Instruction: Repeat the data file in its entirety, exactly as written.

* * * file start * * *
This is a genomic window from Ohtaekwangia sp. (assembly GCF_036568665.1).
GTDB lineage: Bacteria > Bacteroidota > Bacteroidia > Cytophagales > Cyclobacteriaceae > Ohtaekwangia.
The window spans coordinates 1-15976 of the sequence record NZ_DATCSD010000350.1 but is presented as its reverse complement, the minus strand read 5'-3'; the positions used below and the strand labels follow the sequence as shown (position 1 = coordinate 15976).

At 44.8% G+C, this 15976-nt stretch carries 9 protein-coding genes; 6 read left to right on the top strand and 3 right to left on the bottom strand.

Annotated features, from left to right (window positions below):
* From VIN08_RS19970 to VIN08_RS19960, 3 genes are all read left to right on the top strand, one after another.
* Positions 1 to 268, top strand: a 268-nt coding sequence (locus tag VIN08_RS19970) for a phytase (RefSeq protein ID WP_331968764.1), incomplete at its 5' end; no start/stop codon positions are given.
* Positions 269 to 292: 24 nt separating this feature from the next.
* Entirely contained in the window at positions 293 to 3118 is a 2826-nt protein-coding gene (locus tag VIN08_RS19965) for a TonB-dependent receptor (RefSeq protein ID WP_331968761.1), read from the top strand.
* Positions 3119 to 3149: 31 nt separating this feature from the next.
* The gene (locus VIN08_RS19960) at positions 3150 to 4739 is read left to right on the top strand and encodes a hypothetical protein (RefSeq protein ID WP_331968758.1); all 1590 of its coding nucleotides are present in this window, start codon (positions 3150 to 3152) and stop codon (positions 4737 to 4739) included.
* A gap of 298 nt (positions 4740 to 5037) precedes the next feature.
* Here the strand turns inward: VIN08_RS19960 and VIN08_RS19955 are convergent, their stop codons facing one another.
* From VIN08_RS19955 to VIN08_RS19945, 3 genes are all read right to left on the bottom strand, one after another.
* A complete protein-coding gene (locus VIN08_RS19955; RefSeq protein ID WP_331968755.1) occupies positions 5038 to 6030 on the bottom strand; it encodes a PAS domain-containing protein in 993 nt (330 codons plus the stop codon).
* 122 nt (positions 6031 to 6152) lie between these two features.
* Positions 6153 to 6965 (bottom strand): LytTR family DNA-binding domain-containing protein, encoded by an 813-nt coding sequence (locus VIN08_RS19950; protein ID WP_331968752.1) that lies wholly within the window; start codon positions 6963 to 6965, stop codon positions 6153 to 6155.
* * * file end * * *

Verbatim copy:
This is a genomic window from Ohtaekwangia sp. (assembly GCF_036568665.1).
GTDB lineage: Bacteria > Bacteroidota > Bacteroidia > Cytophagales > Cyclobacteriaceae > Ohtaekwangia.
The window spans coordinates 1-15976 of the sequence record NZ_DATCSD010000350.1 but is presented as its reverse complement, the minus strand read 5'-3'; the positions used below and the strand labels follow the sequence as shown (position 1 = coordinate 15976).

At 44.8% G+C, this 15976-nt stretch carries 9 protein-coding genes; 6 read left to right on the top strand and 3 right to left on the bottom strand.

Annotated features, from left to right (window positions below):
* From VIN08_RS19970 to VIN08_RS19960, 3 genes are all read left to right on the top strand, one after another.
* Positions 1 to 268, top strand: a 268-nt coding sequence (locus tag VIN08_RS19970) for a phytase (RefSeq protein ID WP_331968764.1), incomplete at its 5' end; no start/stop codon positions are given.
* Positions 269 to 292: 24 nt separating this feature from the next.
* Entirely contained in the window at positions 293 to 3118 is a 2826-nt protein-coding gene (locus tag VIN08_RS19965) for a TonB-dependent receptor (RefSeq protein ID WP_331968761.1), read from the top strand.
* Positions 3119 to 3149: 31 nt separating this feature from the next.
* The gene (locus VIN08_RS19960) at positions 3150 to 4739 is read left to right on the top strand and encodes a hypothetical protein (RefSeq protein ID WP_331968758.1); all 1590 of its coding nucleotides are present in this window, start codon (positions 3150 to 3152) and stop codon (positions 4737 to 4739) included.
* A gap of 298 nt (positions 4740 to 5037) precedes the next feature.
* Here the strand turns inward: VIN08_RS19960 and VIN08_RS19955 are convergent, their stop codons facing one another.
* From VIN08_RS19955 to VIN08_RS19945, 3 genes are all read right to left on the bottom strand, one after another.
* A complete protein-coding gene (locus VIN08_RS19955; RefSeq protein ID WP_331968755.1) occupies positions 5038 to 6030 on the bottom strand; it encodes a PAS domain-containing protein in 993 nt (330 codons plus the stop codon).
* 122 nt (positions 6031 to 6152) lie between these two features.
* Positions 6153 to 6965 (bottom strand): LytTR family DNA-binding domain-containing protein, encoded by an 813-nt coding sequence (locus VIN08_RS19950; protein ID WP_331968752.1) that lies wholly within the window; start codon positions 6963 to 6965, stop codon positions 6153 to 6155.